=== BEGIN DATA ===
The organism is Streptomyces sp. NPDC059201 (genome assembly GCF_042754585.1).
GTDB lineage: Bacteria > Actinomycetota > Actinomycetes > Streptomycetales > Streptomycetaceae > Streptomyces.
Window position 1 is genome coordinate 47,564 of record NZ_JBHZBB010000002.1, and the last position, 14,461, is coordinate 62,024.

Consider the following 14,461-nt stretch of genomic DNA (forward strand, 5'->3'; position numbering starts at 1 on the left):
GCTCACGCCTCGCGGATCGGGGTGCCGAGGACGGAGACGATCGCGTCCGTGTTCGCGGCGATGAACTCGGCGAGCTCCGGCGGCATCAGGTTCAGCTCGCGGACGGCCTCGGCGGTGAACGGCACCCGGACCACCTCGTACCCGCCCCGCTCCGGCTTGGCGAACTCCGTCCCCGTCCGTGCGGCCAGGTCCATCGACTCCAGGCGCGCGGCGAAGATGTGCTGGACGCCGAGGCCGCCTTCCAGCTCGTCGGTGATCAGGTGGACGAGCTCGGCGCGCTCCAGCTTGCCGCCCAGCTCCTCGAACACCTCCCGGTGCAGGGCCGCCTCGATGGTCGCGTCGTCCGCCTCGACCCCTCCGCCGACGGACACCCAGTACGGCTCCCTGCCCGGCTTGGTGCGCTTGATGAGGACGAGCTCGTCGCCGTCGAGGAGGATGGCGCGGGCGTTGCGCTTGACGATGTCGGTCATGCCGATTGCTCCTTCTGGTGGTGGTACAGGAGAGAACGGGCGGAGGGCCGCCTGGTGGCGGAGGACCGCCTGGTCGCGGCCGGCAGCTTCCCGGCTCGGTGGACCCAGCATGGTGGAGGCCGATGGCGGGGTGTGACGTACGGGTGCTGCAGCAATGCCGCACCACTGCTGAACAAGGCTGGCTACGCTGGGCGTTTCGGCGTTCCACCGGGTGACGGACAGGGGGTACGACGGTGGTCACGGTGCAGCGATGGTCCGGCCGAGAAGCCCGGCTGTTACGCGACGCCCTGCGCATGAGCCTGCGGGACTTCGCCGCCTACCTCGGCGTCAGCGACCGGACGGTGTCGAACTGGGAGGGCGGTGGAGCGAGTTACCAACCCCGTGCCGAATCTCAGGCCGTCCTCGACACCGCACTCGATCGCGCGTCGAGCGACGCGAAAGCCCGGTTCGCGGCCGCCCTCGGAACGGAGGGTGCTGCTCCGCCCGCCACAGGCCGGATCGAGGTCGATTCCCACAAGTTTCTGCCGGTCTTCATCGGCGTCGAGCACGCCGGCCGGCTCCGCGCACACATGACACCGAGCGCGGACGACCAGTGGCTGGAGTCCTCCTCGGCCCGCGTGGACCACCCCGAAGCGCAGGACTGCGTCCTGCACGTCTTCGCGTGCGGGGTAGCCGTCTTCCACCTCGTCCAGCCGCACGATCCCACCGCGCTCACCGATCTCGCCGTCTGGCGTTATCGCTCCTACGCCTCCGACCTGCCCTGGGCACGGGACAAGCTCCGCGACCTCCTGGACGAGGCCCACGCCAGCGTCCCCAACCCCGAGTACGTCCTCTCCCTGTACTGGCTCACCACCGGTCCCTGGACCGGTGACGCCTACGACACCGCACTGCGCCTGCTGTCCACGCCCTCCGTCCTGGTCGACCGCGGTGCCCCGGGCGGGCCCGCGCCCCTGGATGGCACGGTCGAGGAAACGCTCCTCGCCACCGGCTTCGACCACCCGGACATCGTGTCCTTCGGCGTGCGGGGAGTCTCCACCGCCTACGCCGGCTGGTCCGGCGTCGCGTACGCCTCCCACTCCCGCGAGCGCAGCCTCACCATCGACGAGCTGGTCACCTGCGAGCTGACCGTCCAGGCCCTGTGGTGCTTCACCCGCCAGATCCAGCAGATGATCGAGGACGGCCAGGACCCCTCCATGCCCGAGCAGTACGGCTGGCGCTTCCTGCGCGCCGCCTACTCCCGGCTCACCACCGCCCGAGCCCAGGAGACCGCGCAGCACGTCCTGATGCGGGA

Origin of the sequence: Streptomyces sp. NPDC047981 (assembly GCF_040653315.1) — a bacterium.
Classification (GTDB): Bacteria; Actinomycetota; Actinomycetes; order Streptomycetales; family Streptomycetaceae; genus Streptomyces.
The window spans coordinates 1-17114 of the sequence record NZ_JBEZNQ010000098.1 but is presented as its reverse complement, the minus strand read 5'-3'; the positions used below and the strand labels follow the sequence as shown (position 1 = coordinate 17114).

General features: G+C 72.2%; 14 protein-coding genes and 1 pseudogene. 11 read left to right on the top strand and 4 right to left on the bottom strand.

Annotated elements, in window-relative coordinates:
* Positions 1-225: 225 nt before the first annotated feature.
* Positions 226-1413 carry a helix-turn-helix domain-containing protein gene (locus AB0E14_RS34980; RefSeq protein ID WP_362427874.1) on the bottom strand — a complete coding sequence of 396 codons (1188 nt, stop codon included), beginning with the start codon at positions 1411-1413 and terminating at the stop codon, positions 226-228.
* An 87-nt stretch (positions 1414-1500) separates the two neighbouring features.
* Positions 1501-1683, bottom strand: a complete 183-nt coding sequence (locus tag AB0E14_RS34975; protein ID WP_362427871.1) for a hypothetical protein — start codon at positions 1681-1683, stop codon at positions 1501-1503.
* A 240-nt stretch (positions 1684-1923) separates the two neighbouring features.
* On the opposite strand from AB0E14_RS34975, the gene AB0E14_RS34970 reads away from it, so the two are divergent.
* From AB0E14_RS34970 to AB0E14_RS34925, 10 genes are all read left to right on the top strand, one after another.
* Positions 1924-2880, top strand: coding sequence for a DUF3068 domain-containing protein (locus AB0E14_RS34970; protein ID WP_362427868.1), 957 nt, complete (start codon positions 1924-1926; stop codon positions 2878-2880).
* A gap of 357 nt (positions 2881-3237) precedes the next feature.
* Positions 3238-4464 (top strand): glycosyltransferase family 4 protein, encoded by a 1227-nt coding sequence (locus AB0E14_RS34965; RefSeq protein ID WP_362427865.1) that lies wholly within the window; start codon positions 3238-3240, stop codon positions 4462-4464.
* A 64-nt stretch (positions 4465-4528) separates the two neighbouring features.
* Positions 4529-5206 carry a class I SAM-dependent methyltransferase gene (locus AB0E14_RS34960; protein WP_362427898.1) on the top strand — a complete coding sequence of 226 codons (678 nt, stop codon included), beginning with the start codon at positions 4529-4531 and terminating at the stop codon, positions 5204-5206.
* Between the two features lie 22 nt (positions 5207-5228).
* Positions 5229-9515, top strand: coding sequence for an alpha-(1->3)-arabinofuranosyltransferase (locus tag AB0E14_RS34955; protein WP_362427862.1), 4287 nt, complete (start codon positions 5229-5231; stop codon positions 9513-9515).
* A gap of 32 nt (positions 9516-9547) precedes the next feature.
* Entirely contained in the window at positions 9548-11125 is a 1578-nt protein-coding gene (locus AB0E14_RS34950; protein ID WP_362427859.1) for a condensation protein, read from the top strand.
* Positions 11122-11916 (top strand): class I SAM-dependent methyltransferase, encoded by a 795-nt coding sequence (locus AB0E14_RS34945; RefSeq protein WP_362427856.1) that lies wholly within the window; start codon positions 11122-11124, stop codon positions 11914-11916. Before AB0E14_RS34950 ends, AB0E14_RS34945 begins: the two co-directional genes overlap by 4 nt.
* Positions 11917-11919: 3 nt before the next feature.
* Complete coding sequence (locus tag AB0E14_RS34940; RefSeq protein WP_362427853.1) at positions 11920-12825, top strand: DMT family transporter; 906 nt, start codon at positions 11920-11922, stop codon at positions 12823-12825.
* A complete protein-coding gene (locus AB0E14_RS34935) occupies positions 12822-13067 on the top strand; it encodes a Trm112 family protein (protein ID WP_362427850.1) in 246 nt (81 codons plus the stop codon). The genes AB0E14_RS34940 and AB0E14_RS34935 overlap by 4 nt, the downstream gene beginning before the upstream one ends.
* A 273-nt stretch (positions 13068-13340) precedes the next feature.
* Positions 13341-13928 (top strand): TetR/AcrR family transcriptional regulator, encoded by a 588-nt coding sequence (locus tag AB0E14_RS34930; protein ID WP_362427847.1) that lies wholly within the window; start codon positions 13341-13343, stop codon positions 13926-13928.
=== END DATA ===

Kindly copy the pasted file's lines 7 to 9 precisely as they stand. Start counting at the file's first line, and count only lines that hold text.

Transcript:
Classification (GTDB): Bacteria; Actinomycetota; Actinomycetes; order Streptomycetales; family Streptomycetaceae; genus Streptomyces.
The window spans coordinates 1-17114 of the sequence record NZ_JBEZNQ010000098.1 but is presented as its reverse complement, the minus strand read 5'-3'; the positions used below and the strand labels follow the sequence as shown (position 1 = coordinate 17114).

General features: G+C 72.2%; 14 protein-coding genes and 1 pseudogene. 11 read left to right on the top strand and 4 right to left on the bottom strand.